How To Trim Your Rabbit's Nails AND Survive The Experience
Rabbits need their nails/claws trimmed regularly, unless you happen to live with them on rocky outcroppings, in which case they probably have other things to worry about. Rabbits have constantly growing nails, and if they are left to grow unchecked, they can lead to health problems and pain for your rabbit. Think of it like your own toenails, would you leave them to grow long and curl over on themselves, and become horny and thick and yellow? You probably would not, (unless you were going for some sort of Guinness World Record.) If you're new to rabbit keeping, you may find that clipping the nails/claws is a scary proposition. You don't want to hit the nerve and make your darling rabbit bleed of course, and you will probably find that the rabbit isn't all that keen on having his or her nails clipped either, which means you will be entering into a battle with a tiny creature that isn't afraid to hurt you or itself. It can be a difficult and dangerous task, but here is a basic guide that should leave you both unscathed:
Get the nail clippers.
Get the bunny. If the bunny is not used to being handled, then you should spend some time familiarizing him or her with being petted and handled. You should be doing this over a period of weeks, and by the time it comes to clip the nails, you should at least be on nose butting terms, if not, you haven't been spending enough time with your bunny, and may be a bad bunny owner. Spending time with your bunny should not only be enjoyable time for you, but it makes necessary tasks like nail/claw clipping much easier and safer.
Even if the bunny is used to handling, the bunny may not be overly pleased about having his or her nails clipped. The bunny views him or herself as an autonomous creature who doesn't need you for anything. They are the Masters and Mistresses of their domain. They will not willingly submit to your clumsy manhandling, any more than a pretty princess would go willingly to live under a bridge with a troll. This means that you are going to have to get a firm grip on the bunny. I find it is easiest to place the rabbit on your lap whilst you sit cross legged, and use the forearm to keep the bunny pressed snugly to your body whilst the hand of the same arm takes hold of the foot gently but firmly and isolate the claw to be trimmed. This position allows the bunny to be pinned and lifted a little, rendering struggles useless in a safe fashion that won't get the bunny hurt. At all costs, make sure the bunny is safe and don't pin it by its neck or head. Bunnies are well known for being unable to asses the consequences of their struggles before they ensue, and you want a bunny with nicely clipped nails, not a dead bunny.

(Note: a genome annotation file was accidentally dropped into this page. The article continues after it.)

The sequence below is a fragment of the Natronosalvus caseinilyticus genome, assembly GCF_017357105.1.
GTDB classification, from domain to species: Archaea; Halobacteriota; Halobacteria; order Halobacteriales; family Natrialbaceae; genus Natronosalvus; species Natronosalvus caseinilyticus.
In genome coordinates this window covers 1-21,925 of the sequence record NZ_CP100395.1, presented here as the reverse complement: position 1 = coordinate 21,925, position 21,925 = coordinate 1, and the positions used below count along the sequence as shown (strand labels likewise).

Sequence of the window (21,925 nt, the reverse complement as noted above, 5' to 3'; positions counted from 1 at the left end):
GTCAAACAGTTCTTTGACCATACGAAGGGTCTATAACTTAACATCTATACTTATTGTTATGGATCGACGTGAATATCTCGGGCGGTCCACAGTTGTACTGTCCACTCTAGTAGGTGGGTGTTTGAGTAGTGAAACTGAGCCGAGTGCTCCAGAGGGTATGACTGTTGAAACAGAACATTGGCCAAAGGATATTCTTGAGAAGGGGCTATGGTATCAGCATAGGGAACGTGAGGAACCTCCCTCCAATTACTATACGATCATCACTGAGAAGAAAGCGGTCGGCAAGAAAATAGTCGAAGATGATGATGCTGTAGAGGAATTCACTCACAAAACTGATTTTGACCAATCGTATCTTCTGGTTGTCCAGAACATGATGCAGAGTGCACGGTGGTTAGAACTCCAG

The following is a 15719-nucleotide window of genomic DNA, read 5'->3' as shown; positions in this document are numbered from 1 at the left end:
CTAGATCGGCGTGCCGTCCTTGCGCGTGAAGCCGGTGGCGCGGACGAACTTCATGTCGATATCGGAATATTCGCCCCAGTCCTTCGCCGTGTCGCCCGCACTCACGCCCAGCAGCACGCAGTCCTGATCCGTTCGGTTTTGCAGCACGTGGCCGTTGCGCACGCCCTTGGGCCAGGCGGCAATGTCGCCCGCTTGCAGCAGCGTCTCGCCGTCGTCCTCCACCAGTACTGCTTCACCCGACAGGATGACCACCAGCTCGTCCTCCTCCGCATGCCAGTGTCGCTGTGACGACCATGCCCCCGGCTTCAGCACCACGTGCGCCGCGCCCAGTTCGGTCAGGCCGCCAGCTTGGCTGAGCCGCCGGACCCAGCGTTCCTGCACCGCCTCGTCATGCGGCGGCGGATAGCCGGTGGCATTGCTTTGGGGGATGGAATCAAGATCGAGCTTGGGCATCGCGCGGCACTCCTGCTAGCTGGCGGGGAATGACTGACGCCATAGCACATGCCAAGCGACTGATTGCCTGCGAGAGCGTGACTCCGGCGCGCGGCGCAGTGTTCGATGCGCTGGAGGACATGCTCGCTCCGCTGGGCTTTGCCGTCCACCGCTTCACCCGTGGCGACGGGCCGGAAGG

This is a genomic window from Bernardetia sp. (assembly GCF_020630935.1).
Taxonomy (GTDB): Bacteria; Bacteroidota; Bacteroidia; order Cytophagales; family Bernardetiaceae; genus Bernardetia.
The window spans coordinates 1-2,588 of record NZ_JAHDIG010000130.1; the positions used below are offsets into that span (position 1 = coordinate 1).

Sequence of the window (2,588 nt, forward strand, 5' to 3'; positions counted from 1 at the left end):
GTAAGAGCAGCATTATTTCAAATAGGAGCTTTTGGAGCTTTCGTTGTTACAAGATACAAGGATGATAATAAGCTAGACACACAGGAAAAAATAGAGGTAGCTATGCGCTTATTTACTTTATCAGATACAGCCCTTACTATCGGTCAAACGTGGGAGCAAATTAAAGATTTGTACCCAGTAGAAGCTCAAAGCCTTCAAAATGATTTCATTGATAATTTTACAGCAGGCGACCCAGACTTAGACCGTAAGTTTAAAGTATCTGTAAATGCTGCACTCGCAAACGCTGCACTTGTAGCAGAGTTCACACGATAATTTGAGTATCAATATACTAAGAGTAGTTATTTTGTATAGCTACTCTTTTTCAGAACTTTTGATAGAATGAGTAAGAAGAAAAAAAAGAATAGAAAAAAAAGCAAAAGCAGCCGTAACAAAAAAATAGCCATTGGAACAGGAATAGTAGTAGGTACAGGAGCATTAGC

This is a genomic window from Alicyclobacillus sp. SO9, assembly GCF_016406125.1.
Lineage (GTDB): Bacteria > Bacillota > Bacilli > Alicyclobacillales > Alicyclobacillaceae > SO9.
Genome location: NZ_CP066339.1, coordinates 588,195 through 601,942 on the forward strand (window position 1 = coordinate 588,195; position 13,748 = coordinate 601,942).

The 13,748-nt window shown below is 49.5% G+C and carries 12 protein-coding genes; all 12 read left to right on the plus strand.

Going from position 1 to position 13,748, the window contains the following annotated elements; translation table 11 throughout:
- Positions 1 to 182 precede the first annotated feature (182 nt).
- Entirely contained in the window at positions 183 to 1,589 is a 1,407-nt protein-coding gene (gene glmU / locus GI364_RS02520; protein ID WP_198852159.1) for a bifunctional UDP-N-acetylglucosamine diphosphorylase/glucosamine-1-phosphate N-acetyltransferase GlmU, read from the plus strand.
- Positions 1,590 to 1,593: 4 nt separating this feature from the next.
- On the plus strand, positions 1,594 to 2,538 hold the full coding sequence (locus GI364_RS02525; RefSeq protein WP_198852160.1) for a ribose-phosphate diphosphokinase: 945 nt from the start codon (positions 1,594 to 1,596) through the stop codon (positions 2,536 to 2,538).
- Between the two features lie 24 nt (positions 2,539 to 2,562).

Carefully clip the tip of the nail, do NOT go too far along the length of the nail, even if it has grown a little long. Unless the nerve is very clearly visible, which is often not the case with rabbits who have darker claws, you must be careful. Trim back slowly, taking a little at a time. You may have to repeat this process over several days.
If you do go too deep you will hurt the bunny, the bunny will bleed, and probably kick or bite the living hell out of you. This will be your fault, as you were told to be careful, weren't you.
Let the rabbit go gently, and be prepared to dissuade it from biting you in revenge. Give a treat instead to help ease the mortification that the rabbit no doubt feels. You may be in his or her bad books for a while, the subject of haughty looks and disdainful foot flicking. Don't let it get to you, being a bunny owner isn't just about the good times, sometimes you have to be firm too.